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You buy a new phone or computer and you take your old one to a local recycler. It's the green thing to do, right?Well, it turns out a lot of those devices may not be getting recycled at all. The United States is the single largest producer of electronic waste, generating almost 8 million tons a year.And much of it ends up getting exported to developing countries with lax environmental and worker protections, poisoning both people and the planet.Members of the EarthFix team followed the e-waste trail all the way to Hong Kong to see what becomes of our discarded gadgets. It's not a pretty picture ...

Major Northwest Electronics Recycler Admits To Exporting Old Televisions

<p><span class="s1">A pile of scraps from dismantled flatscreen televisions sits in front of workers at a junkyard in Hong Kong. Using a GPS location tracker, the environmental group Basel Action Network tracked a television from the Seattle-based recycler Total Reclaim to this junkyard.</span></p>

Katie Campbell, KCTS9

A pile of scraps from dismantled flatscreen televisions sits in front of workers at a junkyard in Hong Kong. Using a GPS location tracker, the environmental group Basel Action Network tracked a television from the Seattle-based recycler Total Reclaim to this junkyard.

The biggest electronic recycling company in Washington faces multiple state investigations and has lost its environmental certification after it was caught secretly exporting televisions laden with hazardous materials to unregulated facilities in Hong Kong.

Seattle-based Total Reclaim, a certified electronics recycler in Oregon and Washington, admitted to withholding information about the exports after the nonprofit Basel Action Network placed GPS tracking devices in flat screen TVs and tracked their journey overseas.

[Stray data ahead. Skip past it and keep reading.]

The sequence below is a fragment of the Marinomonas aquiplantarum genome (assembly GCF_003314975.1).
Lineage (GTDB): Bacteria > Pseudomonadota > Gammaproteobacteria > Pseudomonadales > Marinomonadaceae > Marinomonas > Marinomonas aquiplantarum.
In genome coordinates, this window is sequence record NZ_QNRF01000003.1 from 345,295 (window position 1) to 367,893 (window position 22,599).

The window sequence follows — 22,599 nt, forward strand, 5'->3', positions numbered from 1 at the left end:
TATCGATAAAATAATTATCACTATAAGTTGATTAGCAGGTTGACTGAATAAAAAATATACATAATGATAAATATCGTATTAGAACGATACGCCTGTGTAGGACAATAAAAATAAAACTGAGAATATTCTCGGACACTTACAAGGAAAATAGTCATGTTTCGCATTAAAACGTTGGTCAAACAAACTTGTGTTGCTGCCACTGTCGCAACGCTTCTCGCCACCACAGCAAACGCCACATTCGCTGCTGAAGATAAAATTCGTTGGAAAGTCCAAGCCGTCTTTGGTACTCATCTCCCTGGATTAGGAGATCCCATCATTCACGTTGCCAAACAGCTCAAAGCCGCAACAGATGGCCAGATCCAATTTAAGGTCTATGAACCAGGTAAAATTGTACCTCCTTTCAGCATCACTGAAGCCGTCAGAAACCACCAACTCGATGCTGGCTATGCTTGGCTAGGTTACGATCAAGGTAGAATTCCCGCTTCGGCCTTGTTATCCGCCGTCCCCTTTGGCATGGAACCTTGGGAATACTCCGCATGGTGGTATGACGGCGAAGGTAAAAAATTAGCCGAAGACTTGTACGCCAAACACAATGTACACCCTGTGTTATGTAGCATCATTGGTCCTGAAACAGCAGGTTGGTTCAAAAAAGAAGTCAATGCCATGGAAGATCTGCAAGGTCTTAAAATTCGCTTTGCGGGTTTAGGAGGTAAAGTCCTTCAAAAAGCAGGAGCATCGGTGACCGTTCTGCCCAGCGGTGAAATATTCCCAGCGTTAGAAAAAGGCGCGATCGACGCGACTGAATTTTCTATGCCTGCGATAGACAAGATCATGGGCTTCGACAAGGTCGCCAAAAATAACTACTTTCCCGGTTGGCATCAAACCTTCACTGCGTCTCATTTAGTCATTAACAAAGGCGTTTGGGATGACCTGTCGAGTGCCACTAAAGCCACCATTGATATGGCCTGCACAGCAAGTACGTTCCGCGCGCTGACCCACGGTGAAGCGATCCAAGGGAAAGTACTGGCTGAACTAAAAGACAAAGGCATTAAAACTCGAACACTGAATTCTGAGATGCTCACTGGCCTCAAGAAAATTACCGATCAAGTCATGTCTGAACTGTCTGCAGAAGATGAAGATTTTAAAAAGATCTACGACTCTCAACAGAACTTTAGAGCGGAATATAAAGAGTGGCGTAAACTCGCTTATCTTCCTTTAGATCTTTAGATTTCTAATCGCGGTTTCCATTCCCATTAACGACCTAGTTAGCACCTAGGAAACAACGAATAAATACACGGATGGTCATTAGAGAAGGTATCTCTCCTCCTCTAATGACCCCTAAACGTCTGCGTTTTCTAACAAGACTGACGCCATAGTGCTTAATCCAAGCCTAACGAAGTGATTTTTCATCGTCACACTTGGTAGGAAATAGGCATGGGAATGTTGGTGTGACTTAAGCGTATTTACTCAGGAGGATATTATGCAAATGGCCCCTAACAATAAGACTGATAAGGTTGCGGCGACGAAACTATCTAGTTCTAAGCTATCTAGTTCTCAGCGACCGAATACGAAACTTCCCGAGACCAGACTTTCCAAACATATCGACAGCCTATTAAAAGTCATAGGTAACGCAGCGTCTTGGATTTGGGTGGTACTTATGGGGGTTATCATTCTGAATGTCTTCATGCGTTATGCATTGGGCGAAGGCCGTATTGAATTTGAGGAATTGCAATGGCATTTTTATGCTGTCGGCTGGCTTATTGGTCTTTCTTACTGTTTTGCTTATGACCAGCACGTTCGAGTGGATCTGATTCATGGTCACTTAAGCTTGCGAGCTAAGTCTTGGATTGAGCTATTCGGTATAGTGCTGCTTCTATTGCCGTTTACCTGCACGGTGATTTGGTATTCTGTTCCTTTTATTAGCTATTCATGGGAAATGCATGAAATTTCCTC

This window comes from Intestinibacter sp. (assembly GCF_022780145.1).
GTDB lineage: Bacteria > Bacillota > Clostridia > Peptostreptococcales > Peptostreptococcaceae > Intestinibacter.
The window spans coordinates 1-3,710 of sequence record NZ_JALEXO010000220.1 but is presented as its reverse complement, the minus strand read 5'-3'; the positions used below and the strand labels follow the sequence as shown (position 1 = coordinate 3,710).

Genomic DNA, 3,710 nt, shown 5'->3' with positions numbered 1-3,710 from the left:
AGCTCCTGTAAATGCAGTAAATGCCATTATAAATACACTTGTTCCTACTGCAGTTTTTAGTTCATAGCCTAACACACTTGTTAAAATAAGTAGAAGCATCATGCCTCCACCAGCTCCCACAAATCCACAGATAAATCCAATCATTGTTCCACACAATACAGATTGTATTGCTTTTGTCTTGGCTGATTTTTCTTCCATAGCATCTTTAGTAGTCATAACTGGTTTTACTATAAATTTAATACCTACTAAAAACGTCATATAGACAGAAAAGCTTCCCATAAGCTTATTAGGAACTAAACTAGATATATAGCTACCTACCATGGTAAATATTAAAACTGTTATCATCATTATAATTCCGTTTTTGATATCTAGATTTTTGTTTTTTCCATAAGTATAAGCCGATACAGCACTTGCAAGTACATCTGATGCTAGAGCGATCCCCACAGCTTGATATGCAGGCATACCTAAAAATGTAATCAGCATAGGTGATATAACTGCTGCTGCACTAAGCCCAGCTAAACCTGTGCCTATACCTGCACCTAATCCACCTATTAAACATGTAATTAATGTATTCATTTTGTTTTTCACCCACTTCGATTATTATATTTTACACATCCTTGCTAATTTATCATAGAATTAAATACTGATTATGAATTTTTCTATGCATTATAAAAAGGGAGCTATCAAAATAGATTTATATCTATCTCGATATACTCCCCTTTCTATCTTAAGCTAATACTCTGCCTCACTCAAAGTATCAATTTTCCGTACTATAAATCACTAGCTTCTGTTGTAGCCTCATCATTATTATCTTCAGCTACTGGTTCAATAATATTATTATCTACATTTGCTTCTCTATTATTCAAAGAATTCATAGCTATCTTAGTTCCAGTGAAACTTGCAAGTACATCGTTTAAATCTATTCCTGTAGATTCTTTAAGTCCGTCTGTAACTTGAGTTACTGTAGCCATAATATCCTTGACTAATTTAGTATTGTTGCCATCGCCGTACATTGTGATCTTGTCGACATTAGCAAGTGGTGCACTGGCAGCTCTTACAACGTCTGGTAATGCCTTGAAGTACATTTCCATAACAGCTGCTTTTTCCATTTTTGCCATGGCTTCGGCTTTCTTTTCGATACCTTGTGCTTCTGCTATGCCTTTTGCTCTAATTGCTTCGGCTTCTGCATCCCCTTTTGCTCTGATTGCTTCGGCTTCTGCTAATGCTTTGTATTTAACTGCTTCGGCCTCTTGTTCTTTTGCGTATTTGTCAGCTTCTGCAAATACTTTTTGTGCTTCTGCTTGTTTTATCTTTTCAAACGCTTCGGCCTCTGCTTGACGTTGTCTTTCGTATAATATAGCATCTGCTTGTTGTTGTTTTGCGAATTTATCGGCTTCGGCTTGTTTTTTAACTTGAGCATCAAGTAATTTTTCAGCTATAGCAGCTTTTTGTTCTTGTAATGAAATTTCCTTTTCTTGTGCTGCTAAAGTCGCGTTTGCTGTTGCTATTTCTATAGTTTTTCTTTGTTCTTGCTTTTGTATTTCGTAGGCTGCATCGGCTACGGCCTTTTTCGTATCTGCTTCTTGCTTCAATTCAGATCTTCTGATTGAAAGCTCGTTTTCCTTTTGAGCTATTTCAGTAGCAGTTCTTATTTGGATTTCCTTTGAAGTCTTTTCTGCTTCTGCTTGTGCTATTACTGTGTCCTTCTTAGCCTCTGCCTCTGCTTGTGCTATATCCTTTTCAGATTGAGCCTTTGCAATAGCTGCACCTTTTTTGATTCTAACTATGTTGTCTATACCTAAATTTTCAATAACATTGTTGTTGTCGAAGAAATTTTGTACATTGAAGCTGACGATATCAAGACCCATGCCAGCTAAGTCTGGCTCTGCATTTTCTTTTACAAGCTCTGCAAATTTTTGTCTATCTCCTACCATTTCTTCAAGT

Coming next week: An EarthFix special report on the flow of hazardous electronic waste from the U.S. to the developing world.

The Basel Action Network, also based in Seattle, established the e-Stewards certification, which is now one of two prominent and stringent certifications used by state electronic recycling programs to require proper dismantling of devices and prevent the exporting of whole electronic devices that contain hazardous materials.

Both the Oregon Department of Environmental Quality and the Washington Department of Ecology have launched investigations into whether Total Reclaim violated their state hazardous waste laws.

Oregon regulators have also asked the state Department of Justice to open an investigation into whether Total Reclaim violated consumer protection laws.

The revelation about Total Reclaim delivers a blow to the Northwest electronics recycling industry and casts doubt on the effectiveness of efforts to ensure the safe dismantling of electronics like laptops, TVs and printers, which contain toxic materials like heavy metals and potentially carcinogenic chemicals.

Total Reclaim accounts for more than 50 percent of all electronics recycling in Washington, whose customers include the City of Seattle, King County, Boeing and the University of Washington. It is also one of the larger recyclers operating in Oregon.